An Open Courseware version of a Spring 2017 graduate course in which students developed their abilities to expose ways that scientific knowledge has been shaped in contexts that are gendered, racialized, economically exploitative, and hetero-normative. The course used a Project-Based Learning format that allowed students to shape their own directions of inquiry in each project, development of skills, and collegial support. Students’ learning was guided by individualized bibliographies co-constructed with the instructors, the inquiries of the other students, and a set of tools and processes for literary analysis, inquiry, reflection, and support.
Alan Roberts, a physicist who also wrote about environmental politics and the need for the self-management of society (Roberts 1979), was the advisor of my undergraduate thesis in ecological modeling at Monash University in Australia and someone who stimulated my interest in understanding science in its social context.
“Science in a Changing World” (SICW) is a constellation of initiatives aimed at “facilitating learning & teaching innovation, research & public engagement, discussion & collaboration regarding scientific developments & social change.” SICW is linked to what is now a Master’s program of the same name at the University of Massachusetts at Boston (UMass Boston), but the decentered approach to SICW infrastructure building began developing much earlier in the work of its coordinator, Peter Taylor. This statement sets the scene with a brief account of the principles that animate the decentered approach, describes the prehistory before UMass Boston and the strands that make up SICW, and closes with some remarks about the ways that this kind of infrastructure development follows from and feeds into STS analyses. (read more)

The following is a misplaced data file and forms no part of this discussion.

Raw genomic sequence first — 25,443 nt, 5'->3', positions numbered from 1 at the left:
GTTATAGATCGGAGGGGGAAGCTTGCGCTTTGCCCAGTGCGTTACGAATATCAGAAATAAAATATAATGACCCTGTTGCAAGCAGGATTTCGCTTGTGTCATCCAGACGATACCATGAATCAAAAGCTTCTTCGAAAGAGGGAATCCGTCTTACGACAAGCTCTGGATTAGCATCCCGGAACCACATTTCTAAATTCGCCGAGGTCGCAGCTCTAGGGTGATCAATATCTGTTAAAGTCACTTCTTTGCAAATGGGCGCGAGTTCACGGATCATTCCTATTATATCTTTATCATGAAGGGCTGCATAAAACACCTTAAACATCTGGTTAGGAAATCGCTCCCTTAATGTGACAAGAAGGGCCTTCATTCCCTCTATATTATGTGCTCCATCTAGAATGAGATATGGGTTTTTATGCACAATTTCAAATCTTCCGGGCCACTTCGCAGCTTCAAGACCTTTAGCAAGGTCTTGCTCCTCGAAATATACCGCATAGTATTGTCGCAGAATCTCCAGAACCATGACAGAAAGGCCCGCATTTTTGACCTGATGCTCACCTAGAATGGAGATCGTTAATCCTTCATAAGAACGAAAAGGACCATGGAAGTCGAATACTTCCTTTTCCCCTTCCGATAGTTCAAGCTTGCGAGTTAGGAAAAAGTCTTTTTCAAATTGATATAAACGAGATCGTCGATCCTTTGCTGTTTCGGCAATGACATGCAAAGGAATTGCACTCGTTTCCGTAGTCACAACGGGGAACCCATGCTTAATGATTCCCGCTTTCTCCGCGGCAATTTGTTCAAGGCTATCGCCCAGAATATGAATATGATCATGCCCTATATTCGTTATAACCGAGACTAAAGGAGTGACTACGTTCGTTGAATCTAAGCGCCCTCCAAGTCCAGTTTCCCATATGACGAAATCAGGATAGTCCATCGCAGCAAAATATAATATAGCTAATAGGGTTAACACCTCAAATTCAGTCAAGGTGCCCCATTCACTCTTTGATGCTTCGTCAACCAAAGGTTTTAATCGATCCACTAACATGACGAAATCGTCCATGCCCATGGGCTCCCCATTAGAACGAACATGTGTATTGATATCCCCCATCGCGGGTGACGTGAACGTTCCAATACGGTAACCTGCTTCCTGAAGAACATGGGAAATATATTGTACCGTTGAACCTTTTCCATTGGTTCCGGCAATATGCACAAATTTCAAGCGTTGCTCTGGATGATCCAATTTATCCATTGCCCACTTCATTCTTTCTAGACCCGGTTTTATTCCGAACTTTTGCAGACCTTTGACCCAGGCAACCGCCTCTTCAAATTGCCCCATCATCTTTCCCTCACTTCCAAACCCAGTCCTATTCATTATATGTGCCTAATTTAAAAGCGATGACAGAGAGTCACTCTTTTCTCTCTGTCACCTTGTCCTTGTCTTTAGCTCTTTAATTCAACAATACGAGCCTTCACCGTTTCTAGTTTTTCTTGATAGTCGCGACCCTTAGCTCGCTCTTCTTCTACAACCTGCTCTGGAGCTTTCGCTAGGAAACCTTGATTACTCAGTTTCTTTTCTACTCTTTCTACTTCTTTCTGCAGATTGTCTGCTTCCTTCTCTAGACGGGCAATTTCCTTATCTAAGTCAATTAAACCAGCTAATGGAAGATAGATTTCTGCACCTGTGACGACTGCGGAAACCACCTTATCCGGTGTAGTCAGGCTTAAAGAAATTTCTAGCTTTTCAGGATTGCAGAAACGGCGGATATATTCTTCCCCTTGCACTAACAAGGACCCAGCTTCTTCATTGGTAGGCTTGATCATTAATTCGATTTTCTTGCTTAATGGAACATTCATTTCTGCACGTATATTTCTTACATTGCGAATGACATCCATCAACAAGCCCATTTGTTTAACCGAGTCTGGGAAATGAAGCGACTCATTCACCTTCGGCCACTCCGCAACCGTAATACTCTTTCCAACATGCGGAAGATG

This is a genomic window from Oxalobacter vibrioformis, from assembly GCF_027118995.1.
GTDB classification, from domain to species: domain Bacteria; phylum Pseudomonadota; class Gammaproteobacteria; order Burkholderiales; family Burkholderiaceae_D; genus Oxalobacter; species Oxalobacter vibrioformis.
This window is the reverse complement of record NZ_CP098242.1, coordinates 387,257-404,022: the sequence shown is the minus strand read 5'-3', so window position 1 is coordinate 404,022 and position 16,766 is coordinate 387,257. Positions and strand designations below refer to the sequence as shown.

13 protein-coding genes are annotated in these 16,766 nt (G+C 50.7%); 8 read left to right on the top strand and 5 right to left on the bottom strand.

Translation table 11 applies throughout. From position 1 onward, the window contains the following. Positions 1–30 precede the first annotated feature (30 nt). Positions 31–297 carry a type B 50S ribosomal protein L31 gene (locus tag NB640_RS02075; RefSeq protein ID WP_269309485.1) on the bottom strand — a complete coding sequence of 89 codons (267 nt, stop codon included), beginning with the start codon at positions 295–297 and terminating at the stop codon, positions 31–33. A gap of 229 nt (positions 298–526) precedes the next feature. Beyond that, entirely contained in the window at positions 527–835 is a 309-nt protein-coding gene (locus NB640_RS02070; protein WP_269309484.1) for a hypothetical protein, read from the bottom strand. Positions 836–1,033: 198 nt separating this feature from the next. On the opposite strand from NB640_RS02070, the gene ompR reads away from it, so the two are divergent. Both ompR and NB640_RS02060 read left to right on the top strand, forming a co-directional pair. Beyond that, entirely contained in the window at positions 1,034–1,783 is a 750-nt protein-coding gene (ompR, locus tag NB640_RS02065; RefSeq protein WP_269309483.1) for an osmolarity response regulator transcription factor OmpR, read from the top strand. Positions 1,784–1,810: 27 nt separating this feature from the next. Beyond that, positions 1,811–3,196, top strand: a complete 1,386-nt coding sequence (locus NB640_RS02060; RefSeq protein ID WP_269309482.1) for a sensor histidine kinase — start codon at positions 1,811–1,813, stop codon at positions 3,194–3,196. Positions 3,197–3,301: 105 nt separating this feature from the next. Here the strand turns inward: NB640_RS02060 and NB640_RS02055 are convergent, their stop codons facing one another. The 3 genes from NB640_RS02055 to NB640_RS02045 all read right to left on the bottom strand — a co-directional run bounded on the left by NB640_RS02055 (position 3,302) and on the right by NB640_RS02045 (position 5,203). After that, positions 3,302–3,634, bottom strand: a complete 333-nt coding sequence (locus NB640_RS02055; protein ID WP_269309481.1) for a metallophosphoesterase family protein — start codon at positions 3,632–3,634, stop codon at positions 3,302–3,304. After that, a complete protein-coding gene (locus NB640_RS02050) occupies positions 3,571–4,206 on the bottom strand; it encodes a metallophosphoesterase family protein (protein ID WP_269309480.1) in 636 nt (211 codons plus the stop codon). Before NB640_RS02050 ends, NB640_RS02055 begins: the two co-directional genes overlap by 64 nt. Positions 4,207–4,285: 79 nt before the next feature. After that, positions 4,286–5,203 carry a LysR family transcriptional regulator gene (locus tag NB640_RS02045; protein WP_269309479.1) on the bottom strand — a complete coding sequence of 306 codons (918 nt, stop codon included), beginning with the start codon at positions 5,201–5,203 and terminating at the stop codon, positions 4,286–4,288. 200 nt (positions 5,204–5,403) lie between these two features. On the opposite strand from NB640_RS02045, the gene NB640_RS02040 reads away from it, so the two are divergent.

“Most workshops are dysfunctional–This one wasn’t” Interpreting, enacting, changing organized multi-person collaborative processes
This panel at the EASST meetings in July invites presentations or other interactive processes that explore various aspects of interpreting, enacting, changing organized multi-person collaborative processes—functional or dysfunctional; our own in STS as well as those of the researchers we study.
I googled the question “Why study fractions?” (for reasons I describe later) and found a study (reported in Swanbrow 2012) that invites critical thinking at two levels: 1) the assumptions, evidence, and reasoning warrant scrutiny; and 2) what is it that allows researchers and policy makers to proceed as if there are no alternative interpretations to be drawn from the study?
via (read more)
This open panel for the August/September 2018 meetings of 4S (the Society for Social Studies of Science) invites exploration of how to make sense of the biographical changes in changing contexts of radical scientists and of critics of science since the 1970s, as well as of STS interpreters of science influenced by them.
What might we see if we translated what is entailed in the non-equilibrium, “dynamic flux” view of ecology (Pickett 2013 and others) into the realm of human actions?